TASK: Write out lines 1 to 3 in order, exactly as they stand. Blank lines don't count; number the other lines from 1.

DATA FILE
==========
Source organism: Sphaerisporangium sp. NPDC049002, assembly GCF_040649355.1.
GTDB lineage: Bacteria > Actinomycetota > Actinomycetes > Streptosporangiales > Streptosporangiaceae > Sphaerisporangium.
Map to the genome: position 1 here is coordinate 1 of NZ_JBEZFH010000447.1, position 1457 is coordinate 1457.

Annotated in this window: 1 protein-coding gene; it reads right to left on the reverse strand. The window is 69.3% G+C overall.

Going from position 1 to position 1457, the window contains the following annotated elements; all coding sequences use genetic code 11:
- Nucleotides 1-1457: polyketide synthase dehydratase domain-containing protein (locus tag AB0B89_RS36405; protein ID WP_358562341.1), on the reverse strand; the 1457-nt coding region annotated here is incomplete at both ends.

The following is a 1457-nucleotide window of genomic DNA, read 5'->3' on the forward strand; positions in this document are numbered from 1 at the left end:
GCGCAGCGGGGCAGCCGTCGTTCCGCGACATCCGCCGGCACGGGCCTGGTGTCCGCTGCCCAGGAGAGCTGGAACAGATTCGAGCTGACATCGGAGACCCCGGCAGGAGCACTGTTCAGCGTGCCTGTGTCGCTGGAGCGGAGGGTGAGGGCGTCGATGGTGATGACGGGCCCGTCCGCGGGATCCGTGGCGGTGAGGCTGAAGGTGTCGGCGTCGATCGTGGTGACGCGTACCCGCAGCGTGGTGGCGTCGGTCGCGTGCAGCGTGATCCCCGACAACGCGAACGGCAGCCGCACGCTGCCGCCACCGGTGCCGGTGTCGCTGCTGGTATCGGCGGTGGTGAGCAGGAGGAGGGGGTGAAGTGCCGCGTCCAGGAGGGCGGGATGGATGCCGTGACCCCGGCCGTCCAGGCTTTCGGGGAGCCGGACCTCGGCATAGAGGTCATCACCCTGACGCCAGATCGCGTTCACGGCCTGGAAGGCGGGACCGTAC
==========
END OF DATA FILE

Source organism: Sphaerisporangium sp. NPDC049002, assembly GCF_040649355.1.
GTDB lineage: Bacteria > Actinomycetota > Actinomycetes > Streptosporangiales > Streptosporangiaceae > Sphaerisporangium.
Map to the genome: position 1 here is coordinate 1 of NZ_JBEZFH010000447.1, position 1457 is coordinate 1457.